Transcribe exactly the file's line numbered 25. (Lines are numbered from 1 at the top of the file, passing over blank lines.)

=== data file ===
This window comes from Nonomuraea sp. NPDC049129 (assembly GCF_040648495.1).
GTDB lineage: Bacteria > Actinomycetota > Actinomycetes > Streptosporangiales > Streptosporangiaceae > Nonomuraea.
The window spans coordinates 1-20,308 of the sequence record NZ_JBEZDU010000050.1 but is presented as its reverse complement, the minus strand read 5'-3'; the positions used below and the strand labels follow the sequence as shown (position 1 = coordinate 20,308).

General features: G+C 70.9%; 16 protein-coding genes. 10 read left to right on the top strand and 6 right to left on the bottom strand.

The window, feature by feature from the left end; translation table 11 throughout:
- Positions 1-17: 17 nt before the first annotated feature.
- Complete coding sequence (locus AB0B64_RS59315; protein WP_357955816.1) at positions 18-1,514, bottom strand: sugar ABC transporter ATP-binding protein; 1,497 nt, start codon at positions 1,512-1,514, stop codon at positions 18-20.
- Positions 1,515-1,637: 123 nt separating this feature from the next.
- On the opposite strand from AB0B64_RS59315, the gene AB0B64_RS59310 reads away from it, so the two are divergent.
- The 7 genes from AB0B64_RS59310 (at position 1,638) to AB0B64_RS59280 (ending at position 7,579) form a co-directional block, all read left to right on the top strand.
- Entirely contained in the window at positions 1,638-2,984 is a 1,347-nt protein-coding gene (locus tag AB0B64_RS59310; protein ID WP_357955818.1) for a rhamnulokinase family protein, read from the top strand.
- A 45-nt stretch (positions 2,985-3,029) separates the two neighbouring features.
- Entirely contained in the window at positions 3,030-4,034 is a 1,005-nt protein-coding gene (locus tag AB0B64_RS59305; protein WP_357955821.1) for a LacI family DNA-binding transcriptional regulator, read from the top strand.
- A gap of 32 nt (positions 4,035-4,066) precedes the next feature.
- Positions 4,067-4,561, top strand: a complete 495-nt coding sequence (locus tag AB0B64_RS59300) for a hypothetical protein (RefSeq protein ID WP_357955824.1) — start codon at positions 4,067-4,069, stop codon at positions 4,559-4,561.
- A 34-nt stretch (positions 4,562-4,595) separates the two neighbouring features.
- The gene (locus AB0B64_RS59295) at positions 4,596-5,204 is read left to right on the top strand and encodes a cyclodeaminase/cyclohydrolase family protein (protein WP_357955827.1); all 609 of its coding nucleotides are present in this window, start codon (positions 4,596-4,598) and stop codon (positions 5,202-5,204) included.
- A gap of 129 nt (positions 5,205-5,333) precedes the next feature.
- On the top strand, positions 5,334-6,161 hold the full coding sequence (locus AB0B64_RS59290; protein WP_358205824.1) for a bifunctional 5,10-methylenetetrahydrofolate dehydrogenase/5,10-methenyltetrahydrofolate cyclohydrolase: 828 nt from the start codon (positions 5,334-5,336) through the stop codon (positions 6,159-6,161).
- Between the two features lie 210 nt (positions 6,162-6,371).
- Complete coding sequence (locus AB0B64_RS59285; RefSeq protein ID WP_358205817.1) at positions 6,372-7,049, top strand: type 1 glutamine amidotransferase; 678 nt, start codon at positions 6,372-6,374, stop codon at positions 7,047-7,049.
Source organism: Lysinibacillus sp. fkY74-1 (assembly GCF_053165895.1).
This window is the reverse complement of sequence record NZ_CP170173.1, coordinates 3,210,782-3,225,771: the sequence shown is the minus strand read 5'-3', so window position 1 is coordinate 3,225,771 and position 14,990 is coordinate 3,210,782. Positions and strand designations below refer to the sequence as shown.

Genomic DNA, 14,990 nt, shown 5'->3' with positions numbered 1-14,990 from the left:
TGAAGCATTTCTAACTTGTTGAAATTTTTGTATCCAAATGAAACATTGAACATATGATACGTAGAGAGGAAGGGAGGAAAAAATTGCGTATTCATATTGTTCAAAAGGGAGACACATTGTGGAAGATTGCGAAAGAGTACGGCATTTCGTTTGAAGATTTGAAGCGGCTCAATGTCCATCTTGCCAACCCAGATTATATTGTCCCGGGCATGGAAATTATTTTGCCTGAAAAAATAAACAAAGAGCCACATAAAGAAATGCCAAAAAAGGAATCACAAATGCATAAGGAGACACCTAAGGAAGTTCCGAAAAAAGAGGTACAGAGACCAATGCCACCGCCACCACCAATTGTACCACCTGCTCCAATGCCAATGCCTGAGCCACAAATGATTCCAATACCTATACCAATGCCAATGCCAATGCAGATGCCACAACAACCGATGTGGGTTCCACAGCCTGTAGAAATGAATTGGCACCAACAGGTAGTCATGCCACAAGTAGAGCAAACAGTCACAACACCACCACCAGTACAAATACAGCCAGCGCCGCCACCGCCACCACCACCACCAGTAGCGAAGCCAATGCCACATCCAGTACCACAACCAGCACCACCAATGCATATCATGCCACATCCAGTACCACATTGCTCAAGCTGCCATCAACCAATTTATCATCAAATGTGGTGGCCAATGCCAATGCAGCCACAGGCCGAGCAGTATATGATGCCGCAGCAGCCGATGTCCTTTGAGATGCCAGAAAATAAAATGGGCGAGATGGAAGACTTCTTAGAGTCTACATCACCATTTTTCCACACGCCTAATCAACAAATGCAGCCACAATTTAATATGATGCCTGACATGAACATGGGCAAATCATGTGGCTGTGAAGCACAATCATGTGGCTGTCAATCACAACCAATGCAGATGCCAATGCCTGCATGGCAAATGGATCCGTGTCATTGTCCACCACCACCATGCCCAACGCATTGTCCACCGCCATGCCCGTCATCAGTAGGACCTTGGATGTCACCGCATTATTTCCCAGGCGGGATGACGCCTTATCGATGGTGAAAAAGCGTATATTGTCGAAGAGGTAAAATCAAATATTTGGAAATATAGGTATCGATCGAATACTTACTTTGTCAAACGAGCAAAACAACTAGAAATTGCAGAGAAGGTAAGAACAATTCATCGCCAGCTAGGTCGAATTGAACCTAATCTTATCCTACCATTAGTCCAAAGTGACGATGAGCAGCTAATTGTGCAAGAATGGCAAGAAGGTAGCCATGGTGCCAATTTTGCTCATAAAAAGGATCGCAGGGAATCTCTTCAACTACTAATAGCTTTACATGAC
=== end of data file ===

TGAAGCATTTCTAACTTGTTGAAATTTTTGTATCCAAATGAAACATTGAACATATGATACGTAGAGAGGAAGGGAGGAAAAAATTGCGTATTCATATTGTTCAAAAGGGAGACACATTGTGGAAGATTGCGAAAGAGTACGGCATTTCGTTTGAAGATTTGAAGCGGCTCAATGTCCATCTTGCCAACCCAGATTATATTGTCCCGGGCATGGAAATTATTTTGCCTGAAAAAATAAACAAAGAGCCACATAAAGAAATGCCAAAAAAGGAATCACAAATGCATAAGGAGACACCTAAGGAAGTTCCGAAAAAAGAGGTACAGAGACCAATGCCACCGCCACCACCAATTGTACCACCTGCTCCAATGCCAATGCCTGAGCCACAAATGATTCCAATACCTATACCAATGCCAATGCCAATGCAGATGCCACAACAACCGATGTGGGTTCCACAGCCTGTAGAAATGAATTGGCACCAACAGGTAGTCATGCCACAAGTAGAGCAAACAGTCACAACACCACCACCAGTACAAATACAGCCAGCGCCGCCACCGCCACCACCACCACCAGTAGCGAAGCCAATGCCACATCCAGTACCACAACCAGCACCACCAATGCATATCATGCCACATCCAGTACCACATTGCTCAAGCTGCCATCAACCAATTTATCATCAAATGTGGTGGCCAATGCCAATGCAGCCACAGGCCGAGCAGTATATGATGCCGCAGCAGCCGATGTCCTTTGAGATGCCAGAAAATAAAATGGGCGAGATGGAAGACTTCTTAGAGTCTACATCACCATTTTTCCACACGCCTAATCAACAAATGCAGCCACAATTTAATATGATGCCTGACATGAACATGGGCAAATCATGTGGCTGTGAAGCACAATCATGTGGCTGTCAATCACAACCAATGCAGATGCCAATGCCTGCATGGCAAATGGATCCGTGTCATTGTCCACCACCACCATGCCCAACGCATTGTCCACCGCCATGCCCGTCATCAGTAGGACCTTGGATGTCACCGCATTATTTCCCAGGCGGGATGACGCCTTATCGATGGTGAAAAAGCGTATATTGTCGAAGAGGTAAAATCAAATATTTGGAAATATAGGTATCGATCGAATACTTACTTTGTCAAACGAGCAAAACAACTAGAAATTGCAGAGAAGGTAAGAACAATTCATCGCCAGCTAGGTCGAATTGAACCTAATCTTATCCTACCATTAGTCCAAAGTGACGATGAGCAGCTAATTGTGCAAGAATGGCAAGAAGGTAGCCATGGTGCCAATTTTGCTCATAAAAAGGATCGCAGGGAATCTCTTCAACTACTAATAGCTTTACATGAC